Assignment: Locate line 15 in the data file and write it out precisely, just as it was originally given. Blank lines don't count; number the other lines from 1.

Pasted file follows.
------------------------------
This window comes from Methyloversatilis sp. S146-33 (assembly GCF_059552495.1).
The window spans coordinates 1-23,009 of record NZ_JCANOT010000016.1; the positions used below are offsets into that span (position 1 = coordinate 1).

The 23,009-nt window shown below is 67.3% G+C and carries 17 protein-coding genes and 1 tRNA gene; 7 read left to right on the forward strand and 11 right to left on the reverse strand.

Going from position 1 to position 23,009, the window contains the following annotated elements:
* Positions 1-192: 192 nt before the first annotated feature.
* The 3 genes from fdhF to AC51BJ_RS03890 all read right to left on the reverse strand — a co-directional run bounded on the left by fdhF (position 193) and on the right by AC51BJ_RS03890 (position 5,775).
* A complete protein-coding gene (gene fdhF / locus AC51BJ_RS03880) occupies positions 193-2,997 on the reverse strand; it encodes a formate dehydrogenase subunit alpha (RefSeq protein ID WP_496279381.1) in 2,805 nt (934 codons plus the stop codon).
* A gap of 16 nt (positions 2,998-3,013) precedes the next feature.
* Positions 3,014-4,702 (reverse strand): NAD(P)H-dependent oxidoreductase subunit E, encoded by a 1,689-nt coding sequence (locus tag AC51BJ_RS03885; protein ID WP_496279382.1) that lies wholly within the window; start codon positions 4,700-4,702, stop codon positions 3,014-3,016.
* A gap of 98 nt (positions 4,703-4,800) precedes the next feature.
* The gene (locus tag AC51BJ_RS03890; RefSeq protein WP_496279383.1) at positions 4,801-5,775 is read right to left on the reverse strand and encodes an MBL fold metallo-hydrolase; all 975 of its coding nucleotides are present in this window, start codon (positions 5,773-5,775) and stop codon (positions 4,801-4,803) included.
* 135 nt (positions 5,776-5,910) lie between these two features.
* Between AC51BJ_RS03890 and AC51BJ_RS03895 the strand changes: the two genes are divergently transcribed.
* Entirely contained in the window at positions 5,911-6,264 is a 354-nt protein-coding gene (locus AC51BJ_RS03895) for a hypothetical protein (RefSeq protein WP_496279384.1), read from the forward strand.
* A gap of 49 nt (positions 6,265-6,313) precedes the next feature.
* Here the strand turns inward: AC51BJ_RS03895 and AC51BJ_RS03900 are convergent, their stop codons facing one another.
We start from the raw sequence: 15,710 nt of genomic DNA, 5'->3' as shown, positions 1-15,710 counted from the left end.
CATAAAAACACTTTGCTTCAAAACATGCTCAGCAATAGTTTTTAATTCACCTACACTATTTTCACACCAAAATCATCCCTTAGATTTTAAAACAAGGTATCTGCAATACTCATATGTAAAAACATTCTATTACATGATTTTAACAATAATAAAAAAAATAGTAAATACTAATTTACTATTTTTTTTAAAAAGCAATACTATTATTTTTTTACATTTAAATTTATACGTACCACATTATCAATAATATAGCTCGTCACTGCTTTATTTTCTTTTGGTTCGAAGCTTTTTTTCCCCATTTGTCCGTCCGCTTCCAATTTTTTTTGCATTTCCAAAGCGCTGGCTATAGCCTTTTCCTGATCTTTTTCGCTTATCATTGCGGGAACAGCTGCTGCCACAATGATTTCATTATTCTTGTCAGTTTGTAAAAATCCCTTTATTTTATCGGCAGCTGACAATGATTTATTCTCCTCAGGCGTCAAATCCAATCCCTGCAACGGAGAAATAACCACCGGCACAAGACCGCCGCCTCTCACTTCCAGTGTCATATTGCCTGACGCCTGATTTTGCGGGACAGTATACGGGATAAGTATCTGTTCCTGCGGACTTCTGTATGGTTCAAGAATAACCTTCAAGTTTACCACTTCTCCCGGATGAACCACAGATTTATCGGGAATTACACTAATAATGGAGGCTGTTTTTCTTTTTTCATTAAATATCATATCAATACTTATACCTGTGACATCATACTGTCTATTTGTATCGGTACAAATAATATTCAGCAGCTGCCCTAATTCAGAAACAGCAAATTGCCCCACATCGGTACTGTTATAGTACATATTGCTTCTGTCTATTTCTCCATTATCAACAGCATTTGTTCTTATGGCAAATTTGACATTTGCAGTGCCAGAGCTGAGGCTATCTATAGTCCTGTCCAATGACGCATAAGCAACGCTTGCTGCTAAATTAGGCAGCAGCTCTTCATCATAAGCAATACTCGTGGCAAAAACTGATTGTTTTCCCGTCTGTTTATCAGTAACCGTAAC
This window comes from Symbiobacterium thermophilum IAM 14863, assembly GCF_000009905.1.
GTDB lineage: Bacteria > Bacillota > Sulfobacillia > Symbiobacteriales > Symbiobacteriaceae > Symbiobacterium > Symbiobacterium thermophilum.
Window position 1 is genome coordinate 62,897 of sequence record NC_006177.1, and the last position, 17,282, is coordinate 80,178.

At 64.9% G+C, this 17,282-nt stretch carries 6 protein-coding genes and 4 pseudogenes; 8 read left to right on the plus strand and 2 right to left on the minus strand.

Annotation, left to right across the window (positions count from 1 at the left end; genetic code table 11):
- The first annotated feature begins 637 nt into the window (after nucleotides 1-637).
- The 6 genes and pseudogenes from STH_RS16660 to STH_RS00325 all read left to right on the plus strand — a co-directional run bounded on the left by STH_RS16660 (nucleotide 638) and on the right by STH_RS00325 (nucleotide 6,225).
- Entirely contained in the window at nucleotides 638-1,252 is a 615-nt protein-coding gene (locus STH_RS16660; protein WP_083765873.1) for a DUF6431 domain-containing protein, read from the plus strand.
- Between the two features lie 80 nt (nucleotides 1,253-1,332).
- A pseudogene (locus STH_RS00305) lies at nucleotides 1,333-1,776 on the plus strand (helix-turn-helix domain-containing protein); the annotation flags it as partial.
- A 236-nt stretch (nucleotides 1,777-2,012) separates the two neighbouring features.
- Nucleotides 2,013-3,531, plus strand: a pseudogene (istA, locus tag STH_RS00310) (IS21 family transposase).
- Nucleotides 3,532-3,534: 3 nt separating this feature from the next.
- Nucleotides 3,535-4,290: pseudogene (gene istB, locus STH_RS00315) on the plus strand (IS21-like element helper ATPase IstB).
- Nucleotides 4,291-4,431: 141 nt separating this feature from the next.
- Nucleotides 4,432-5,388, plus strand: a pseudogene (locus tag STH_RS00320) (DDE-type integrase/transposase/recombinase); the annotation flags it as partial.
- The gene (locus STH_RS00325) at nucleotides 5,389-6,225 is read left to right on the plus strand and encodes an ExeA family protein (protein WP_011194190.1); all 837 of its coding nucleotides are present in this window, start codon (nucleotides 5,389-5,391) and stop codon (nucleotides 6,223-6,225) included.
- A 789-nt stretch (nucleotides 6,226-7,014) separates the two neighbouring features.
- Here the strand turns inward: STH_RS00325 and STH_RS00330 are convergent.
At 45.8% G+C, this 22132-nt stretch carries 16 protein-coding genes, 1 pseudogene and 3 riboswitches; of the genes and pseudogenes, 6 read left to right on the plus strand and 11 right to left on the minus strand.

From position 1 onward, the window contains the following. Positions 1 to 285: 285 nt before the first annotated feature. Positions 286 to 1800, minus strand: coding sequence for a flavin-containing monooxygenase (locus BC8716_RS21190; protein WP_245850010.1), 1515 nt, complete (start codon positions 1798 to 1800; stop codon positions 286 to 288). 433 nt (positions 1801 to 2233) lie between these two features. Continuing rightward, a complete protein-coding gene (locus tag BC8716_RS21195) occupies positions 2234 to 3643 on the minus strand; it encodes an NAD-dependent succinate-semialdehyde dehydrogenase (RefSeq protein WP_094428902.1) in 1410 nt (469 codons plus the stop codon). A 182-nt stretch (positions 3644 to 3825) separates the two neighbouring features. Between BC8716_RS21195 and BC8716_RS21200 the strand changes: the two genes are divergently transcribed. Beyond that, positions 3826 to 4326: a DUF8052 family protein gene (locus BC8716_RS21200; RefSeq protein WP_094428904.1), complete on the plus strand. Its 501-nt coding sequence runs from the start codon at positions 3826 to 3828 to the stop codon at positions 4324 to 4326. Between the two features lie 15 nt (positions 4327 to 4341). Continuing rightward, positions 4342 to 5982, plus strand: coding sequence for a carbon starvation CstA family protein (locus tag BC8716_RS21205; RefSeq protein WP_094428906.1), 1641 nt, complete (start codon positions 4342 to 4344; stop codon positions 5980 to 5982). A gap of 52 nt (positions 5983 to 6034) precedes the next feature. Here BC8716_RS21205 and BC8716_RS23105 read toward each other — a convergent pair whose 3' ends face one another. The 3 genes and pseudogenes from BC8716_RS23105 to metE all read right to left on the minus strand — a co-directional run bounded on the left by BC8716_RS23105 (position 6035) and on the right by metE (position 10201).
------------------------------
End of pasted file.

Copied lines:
* A gap of 49 nt (positions 6,265-6,313) precedes the next feature.